George Nelson Allen

From Wikipedia, the free encyclopedia
Jump to: navigation, search
George Nelson Allen

George Nelson Allen (September 7, 1812 – December 9, 1877) was an American composer and geologist who was associated with Oberlin College, where he taught for 34 years. He is primarily known today for writing the melody to the hymn Precious Lord, Take My Hand. He also served on the first geological survey of Yellowstone National Park, under Ferdinand Vandeveer Hayden.

Early years[edit]

George Nelson Allen was born in Mansfield, Massachusetts, to Otis Allen and Susanna Allen. He had four siblings; his mother was a teacher. While living near Boston he studied music under Music Education pioneer Lowell Mason.[1]

Oberlin[edit]

When George turned 20 he tried to go to Lyman Beecher, an important figure in the Second Great Awakening, in Cincinnati, Ohio, where he was running a seminary. George fell ill along the way and never made it, instead studying at Adelbert College. In 1835 he transferred to Oberlin College, and in 1837 while still a student was named the school's instructor of music, replacing Elihu Parsons Ingersoll, who had a few years prior become the first college Music professor in the United States. In 1841, he married Caroline Mary Rudd, a classmate at Oberlin. George and Caroline had five children.

In 1844 Oberlin published Allen's Social and Sabbath Hymn Book, a collection of hymns. One of the hymn melodies in this book, entitled Maitland, was used as the setting for Must Jesus Bear the Cross Alone, whose words were originally written by Thomas Shepherd in 1693. Many years later Thomas A. Dorsey would use the melody as the setting to his own hymn, Precious Lord, Take My Hand, which became popular through its association with Martin Luther King Jr. and the Civil Rights Movement.[1]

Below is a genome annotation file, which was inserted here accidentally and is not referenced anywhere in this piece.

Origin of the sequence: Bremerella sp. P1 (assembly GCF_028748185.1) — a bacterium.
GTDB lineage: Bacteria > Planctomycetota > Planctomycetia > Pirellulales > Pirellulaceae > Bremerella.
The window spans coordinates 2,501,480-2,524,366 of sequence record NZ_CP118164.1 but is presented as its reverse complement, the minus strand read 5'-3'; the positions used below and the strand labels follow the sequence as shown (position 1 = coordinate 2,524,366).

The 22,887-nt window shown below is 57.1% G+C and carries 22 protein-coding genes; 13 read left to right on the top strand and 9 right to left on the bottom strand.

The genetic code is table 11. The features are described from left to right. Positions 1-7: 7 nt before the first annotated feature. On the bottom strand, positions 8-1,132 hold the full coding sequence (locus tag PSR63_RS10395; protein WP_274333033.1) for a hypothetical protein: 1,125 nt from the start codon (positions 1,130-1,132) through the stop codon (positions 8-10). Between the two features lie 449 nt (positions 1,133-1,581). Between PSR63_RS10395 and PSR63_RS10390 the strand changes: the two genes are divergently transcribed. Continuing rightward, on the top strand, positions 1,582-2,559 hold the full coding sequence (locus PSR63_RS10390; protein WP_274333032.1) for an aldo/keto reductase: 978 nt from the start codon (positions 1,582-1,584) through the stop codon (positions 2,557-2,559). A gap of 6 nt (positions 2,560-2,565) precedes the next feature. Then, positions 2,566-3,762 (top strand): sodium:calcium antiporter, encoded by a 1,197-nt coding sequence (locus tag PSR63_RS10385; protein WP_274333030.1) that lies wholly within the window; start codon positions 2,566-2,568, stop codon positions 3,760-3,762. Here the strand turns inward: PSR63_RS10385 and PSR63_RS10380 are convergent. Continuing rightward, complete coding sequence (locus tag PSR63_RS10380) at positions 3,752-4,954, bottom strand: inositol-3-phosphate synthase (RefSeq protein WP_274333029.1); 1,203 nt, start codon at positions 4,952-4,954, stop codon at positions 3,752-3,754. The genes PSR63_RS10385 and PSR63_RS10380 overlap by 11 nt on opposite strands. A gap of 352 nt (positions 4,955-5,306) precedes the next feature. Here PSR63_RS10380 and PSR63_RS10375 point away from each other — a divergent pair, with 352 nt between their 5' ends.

Geology[edit]

In 1847 George Allen was appointed Professor of Geology and Natural History, in addition to his music position. In his position he sought to harmonize religion and the Genesis account of creation with modern science, particularly Darwinism. As part of his duties he went on trips to Jamaica in 1864, and Yellowstone in 1871, to collect geological and botanical specimens. Ferdinand Vandeveer Hayden, who led the Yellowstone expedition, was one of his former geology students.[1]

Retirement and death[edit]

In 1864, due to poor health, he resigned his music position; in 1871 he retired from teaching. In 1874, he moved to Cincinnati to be near his son; he died there in 1877, and was buried in Oberlin.[1]

References[edit]